Chicken Little 2: The CRPE is Falling!

Chicken Little Final Version

“If an unfriendly foreign power had attempted to impose on America the mediocre educational performance that exists today, we might well have viewed it as an act of war.” A Nation at Risk, National Commission on Excellence in Education, April, 1983

“…powerful special interest groups, led by the nation’s teachers unions, have largely succeeded in blocking efforts to reform our broken public school system. K-12 education is a $600 billion-a-year industry–and the unions aren’t about to give up any of their market share without a fight.”  Enemies and the Future of American Education, Heritage Foundation, January 15, 2010

“We could lose this thing.”                                                                                 Introduction: A Nations’s Accountability Systems At Risk, Center on Reinventing Public Education, September, 2014

Lovers of children’s literature may feel compelled to read the re-write of the old story, Chicken Little, recently published by The Fordham Institute in cooperation with the Center on Reinventing Public Education (CRPE). Apparently unaware that they were lifting the essential backstory of the fairy tale, the inept authors attempted to capitalize on past successes by suggesting that their tale is a sequel to the 1983 smash hit, A Nation at Risk. In the end, however, neither the new version nor its thirty-year old predecessor adds anything to the original.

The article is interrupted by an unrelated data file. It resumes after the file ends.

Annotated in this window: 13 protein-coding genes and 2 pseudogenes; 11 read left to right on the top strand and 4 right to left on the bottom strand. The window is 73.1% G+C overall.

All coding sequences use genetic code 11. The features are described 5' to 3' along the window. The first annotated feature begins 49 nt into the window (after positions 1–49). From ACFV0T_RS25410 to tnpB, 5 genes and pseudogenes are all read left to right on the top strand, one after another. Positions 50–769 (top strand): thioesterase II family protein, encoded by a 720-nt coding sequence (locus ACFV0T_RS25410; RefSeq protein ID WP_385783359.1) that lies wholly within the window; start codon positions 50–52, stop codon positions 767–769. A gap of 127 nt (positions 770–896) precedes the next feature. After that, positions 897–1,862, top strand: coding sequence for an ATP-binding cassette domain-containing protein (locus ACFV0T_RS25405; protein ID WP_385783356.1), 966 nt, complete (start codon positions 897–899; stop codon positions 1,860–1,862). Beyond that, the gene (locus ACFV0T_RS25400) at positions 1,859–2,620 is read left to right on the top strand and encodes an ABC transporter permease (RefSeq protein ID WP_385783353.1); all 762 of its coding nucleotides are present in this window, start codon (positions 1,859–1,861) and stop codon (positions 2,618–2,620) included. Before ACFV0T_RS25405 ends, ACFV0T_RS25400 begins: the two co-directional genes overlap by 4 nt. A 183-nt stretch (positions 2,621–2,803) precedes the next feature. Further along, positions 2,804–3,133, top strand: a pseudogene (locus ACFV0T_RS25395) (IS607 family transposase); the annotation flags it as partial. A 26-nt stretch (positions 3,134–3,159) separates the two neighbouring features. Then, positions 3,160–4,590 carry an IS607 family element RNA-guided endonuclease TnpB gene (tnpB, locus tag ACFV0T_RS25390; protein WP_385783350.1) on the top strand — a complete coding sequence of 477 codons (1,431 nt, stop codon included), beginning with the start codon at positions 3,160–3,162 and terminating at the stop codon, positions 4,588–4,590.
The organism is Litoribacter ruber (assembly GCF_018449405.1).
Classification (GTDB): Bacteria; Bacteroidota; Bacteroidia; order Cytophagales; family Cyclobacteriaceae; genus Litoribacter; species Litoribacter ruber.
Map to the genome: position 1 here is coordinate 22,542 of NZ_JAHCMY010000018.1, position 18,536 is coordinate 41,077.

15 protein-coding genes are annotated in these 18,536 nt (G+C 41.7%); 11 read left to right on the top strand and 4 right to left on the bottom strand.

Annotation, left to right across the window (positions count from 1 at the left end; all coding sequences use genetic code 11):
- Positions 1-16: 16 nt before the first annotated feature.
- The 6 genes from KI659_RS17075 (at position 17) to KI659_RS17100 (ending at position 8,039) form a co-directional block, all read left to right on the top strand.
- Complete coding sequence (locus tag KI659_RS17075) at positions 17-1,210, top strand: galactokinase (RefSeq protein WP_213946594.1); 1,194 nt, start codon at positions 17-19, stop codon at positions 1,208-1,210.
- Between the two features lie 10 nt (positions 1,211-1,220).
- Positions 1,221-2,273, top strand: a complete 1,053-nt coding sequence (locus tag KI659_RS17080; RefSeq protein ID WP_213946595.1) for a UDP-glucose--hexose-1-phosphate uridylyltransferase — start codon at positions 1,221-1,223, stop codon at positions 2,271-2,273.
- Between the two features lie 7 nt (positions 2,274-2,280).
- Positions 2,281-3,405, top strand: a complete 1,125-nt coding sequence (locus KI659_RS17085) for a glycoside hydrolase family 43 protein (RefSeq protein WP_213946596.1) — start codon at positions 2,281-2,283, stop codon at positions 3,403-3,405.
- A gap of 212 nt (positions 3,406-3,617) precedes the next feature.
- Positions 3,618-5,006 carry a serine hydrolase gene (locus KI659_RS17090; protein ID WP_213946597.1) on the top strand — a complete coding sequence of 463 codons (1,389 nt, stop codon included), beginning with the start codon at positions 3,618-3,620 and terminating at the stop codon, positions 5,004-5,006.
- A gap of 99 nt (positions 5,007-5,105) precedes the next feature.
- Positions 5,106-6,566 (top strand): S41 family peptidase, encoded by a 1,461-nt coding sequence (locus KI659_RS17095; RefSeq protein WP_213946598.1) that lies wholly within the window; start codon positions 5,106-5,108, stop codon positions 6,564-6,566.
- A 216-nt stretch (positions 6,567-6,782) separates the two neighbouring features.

Poor Chicken Little. He was a young and simple chick, without much worldly experience, and had the (apparent) misfortune of having his world crash down upon him. His reaction, of course, was to immediately warn his neighbors of imminent danger, stirring a panic which was later found unwarranted. A bit more life experience, a bit more courage, and the danger of a falling acorn might have been understood as minimal.

It would have been wise for the authors of the latest version of the story to discuss their plot line with Diane Ravitch, who was closely associated with the ’83 version through its legal descendant, No Child Left Behind. She has since disavowed the story, and has worked hard to dispel its myths.

Mark Toner and Joe Jones of the Center for Reinventing Children’s Fiction seem to have completely forgotten the basic appeal of Chicken Little as a character. Innocent and naive, what could be expected of him? Chicken Little seems to have been largely written out of the story this time…according to the Toner/Jones retelling, there are only very experienced and world-weary “experts” who intend to spread panic, and for less reason than Chicken Little had. A good reading of the original tale causes the reader to feel like a bystander watching a toddler scream because it has seen its own shadow. You want to comfort and calm Chicken Little, not add your voice to the chaos.